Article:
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Innovation

I want to buy my kid a laptop...

I hear this more and more from high school parents. It wasn't that long ago that college kids were lucky to get a laptop for a high school graduation gift.
Written by Christopher Dawson, Contributor on

I hear this more and more from high school parents. It wasn't that long ago that college kids were lucky to get a laptop for a high school graduation gift. The number of freshman and sophomores in high school now toting around laptops, even in a very middle class rural mill town like mine, is surprising. Not that it's a bad thing at all: student laptops, despite security and malware concerns, reduce the load on our computer labs, prepare students for the business world where mobile computing has become the norm, and can really increase productivity in class and at home. I'd be lost if I couldn't have my entire-life-on-a-laptop with me at home and at school, even if it is a 9-pound luggable; high school students are learning this same advantage very quickly.

However, the advice I give parents on what to buy for their kids (or to kids directly, who are increasingly able to purchase their own as prices drop) tends to be very different for underclassmen than it is for seniors or recent graduates.Most importantly, parents need to be realistic about the lifespan of these machines. They aren't going to make it to college. It just isn't going to happen, no matter how much they spend. A few parents have asked if they should buy really expensive laptops for their 9th- or 10th-graders, with the hope that they can use them into college. While this might apply to a senior in high school, the answer is a resounding "No!" for a few reasons.

First and foremost, kids are mean to their computers. I'm mean enough to my laptop, as its scuffs, scrapes, and scratches can attest. However, 99.9% of high school kids are simply not responsible enough to get more than a couple of years out of the hardware. They get jammed in backpacks, dropped off desks, and have school lunches spilled on them. School lunches are toxic enough to humans - Imagine what they do to a keyboard.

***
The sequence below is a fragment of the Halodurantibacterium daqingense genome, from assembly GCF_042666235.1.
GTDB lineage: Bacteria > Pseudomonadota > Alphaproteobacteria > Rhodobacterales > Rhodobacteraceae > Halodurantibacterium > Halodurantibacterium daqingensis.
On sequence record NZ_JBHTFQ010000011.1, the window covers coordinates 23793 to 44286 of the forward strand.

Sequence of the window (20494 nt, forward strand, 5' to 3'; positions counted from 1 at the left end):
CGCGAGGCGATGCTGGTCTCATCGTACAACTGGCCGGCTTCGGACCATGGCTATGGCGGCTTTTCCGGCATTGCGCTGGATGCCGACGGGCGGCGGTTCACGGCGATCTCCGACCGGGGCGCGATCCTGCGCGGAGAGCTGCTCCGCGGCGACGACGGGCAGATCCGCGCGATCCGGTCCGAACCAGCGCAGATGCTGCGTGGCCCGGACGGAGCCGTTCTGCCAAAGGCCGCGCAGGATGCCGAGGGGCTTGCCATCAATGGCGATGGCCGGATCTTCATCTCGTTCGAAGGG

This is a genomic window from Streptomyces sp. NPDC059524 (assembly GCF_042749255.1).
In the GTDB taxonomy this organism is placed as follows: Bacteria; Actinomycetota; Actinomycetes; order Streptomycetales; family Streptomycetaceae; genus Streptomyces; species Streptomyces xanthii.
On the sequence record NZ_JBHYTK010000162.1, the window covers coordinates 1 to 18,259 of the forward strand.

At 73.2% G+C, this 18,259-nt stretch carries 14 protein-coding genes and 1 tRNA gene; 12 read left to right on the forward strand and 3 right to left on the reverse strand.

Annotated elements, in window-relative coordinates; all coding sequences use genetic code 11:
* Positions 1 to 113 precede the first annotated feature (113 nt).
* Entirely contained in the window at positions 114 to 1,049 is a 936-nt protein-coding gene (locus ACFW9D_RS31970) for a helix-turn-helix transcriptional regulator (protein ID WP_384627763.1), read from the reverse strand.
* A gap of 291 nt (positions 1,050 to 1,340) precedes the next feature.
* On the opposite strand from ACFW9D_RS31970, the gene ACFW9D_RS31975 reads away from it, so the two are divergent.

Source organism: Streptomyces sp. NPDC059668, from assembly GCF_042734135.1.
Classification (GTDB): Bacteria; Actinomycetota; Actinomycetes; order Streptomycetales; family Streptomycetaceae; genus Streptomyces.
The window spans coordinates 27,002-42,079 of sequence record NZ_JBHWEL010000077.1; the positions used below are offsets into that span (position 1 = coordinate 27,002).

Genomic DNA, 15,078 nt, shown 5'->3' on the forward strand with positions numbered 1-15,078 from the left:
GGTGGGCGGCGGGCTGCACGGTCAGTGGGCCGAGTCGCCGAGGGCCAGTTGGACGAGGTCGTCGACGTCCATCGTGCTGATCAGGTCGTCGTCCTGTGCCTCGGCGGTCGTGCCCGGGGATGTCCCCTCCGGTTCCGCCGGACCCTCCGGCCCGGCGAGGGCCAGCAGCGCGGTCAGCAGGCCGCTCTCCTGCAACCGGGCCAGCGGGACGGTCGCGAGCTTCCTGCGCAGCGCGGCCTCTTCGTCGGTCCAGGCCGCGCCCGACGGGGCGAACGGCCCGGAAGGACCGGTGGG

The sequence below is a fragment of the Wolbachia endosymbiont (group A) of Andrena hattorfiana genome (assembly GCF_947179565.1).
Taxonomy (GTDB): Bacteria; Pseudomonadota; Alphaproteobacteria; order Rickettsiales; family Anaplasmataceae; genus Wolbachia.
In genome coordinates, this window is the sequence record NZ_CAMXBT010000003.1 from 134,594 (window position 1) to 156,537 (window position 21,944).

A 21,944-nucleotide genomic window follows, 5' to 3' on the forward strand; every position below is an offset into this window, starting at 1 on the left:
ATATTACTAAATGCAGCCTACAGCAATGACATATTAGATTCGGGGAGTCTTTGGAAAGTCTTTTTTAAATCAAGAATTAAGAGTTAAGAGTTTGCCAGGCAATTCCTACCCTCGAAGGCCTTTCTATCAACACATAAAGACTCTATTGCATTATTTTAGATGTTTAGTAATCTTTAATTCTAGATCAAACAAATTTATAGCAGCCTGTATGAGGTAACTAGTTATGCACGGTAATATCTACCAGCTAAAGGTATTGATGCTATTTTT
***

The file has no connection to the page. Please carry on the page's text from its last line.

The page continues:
Perhaps even more importantly, though (and this is what most parents have a tough time swallowing), a reasonable lifecycle, even with the gentlest of users, is three years. Not only does software advance to a point where hardware struggles to support it, but hardware components just aren't designed to last that long. Parents need to understand that they will probably need to replace this laptop within 4 years at the most anyway, regardless of how much they spend.

Finally, for most high school kids, yesterday's mobile technology is more than enough. Sure, a decked-out Alienware M9750 would be great for them to play games, but a $500 laptop from Walmart, TigerDirect, or direct from just about any vendor will run OpenOffice and iTunes just fine. TigerDirect in particular often offers refurbished laptops with Core 2 Duo or Athol X2 Turion processors in the under-$500 range that would be great starter laptops for most high school kids.

I do give parents a few basic points to look for. I suggest that they avoid Celeron and Sempron processors (the budget offerings from Intel and AMD, respectively). The few dollars saved over Core, Turion, or Athlon processors just isn't worth the performance compromise, even at this level. I also recommend integrated WiFi (802.11b/g) and at least 1GB of RAM. The full gigabyte compensates for lower-end processors quite well. I'm quick to point out that if they look at Dell, laptops running Ubuntu can be had at a discount over equivalent Windows machines and they can avoid the budget Windows OS that tends to come with less expensive machines. Windows Vista Home Basic is fine, but certainly lacks some features included with most Linux distros (or better versions of Vista/XP).

Finally, I tell parents not to bother springing for Microsoft Office. This can take a $499 laptop and increase its price by at least 20%. OpenOffice is a bargain-hunter's friend and I make sure that teachers can support it if they receive files electronically from students.

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